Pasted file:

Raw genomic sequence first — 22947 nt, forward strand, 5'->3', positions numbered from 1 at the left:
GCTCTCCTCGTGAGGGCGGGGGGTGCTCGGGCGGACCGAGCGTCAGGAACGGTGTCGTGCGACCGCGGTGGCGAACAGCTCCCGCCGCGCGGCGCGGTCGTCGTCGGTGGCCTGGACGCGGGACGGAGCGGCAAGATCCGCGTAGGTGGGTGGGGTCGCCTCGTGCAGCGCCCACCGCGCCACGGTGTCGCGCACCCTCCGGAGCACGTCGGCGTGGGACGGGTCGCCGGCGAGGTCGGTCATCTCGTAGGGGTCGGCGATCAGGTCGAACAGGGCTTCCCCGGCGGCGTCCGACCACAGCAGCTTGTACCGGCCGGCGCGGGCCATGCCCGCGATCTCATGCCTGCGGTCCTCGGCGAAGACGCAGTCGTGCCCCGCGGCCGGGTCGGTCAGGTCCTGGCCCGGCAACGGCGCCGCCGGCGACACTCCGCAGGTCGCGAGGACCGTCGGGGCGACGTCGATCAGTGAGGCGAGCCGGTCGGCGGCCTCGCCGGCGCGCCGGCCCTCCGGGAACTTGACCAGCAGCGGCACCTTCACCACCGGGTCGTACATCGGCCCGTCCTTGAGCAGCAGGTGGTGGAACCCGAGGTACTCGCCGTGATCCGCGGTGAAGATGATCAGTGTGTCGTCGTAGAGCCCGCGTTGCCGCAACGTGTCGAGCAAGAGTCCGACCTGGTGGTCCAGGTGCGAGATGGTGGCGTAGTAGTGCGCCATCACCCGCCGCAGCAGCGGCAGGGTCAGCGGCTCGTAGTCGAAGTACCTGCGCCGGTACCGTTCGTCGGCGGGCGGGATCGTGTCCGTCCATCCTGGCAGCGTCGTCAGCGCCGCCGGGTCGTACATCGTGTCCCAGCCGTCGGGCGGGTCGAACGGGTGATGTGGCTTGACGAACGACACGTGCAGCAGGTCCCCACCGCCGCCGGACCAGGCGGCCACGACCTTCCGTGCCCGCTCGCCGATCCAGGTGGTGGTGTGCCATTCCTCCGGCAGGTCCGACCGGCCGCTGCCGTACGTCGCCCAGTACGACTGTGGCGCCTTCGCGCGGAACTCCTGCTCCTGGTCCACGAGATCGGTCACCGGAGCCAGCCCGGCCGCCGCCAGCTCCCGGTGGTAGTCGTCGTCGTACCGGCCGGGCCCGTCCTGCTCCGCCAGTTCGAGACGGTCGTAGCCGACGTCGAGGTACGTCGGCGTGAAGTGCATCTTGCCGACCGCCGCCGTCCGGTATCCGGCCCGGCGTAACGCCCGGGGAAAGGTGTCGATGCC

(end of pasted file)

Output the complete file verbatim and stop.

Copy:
Raw genomic sequence first — 22947 nt, forward strand, 5'->3', positions numbered from 1 at the left:
GCTCTCCTCGTGAGGGCGGGGGGTGCTCGGGCGGACCGAGCGTCAGGAACGGTGTCGTGCGACCGCGGTGGCGAACAGCTCCCGCCGCGCGGCGCGGTCGTCGTCGGTGGCCTGGACGCGGGACGGAGCGGCAAGATCCGCGTAGGTGGGTGGGGTCGCCTCGTGCAGCGCCCACCGCGCCACGGTGTCGCGCACCCTCCGGAGCACGTCGGCGTGGGACGGGTCGCCGGCGAGGTCGGTCATCTCGTAGGGGTCGGCGATCAGGTCGAACAGGGCTTCCCCGGCGGCGTCCGACCACAGCAGCTTGTACCGGCCGGCGCGGGCCATGCCCGCGATCTCATGCCTGCGGTCCTCGGCGAAGACGCAGTCGTGCCCCGCGGCCGGGTCGGTCAGGTCCTGGCCCGGCAACGGCGCCGCCGGCGACACTCCGCAGGTCGCGAGGACCGTCGGGGCGACGTCGATCAGTGAGGCGAGCCGGTCGGCGGCCTCGCCGGCGCGCCGGCCCTCCGGGAACTTGACCAGCAGCGGCACCTTCACCACCGGGTCGTACATCGGCCCGTCCTTGAGCAGCAGGTGGTGGAACCCGAGGTACTCGCCGTGATCCGCGGTGAAGATGATCAGTGTGTCGTCGTAGAGCCCGCGTTGCCGCAACGTGTCGAGCAAGAGTCCGACCTGGTGGTCCAGGTGCGAGATGGTGGCGTAGTAGTGCGCCATCACCCGCCGCAGCAGCGGCAGGGTCAGCGGCTCGTAGTCGAAGTACCTGCGCCGGTACCGTTCGTCGGCGGGCGGGATCGTGTCCGTCCATCCTGGCAGCGTCGTCAGCGCCGCCGGGTCGTACATCGTGTCCCAGCCGTCGGGCGGGTCGAACGGGTGATGTGGCTTGACGAACGACACGTGCAGCAGGTCCCCACCGCCGCCGGACCAGGCGGCCACGACCTTCCGTGCCCGCTCGCCGATCCAGGTGGTGGTGTGCCATTCCTCCGGCAGGTCCGACCGGCCGCTGCCGTACGTCGCCCAGTACGACTGTGGCGCCTTCGCGCGGAACTCCTGCTCCTGGTCCACGAGATCGGTCACCGGAGCCAGCCCGGCCGCCGCCAGCTCCCGGTGGTAGTCGTCGTCGTACCGGCCGGGCCCGTCCTGCTCCGCCAGTTCGAGACGGTCGTAGCCGACGTCGAGGTACGTCGGCGTGAAGTGCATCTTGCCGACCGCCGCCGTCCGGTATCCGGCCCGGCGTAACGCCCGGGGAAAGGTGTCGATGCC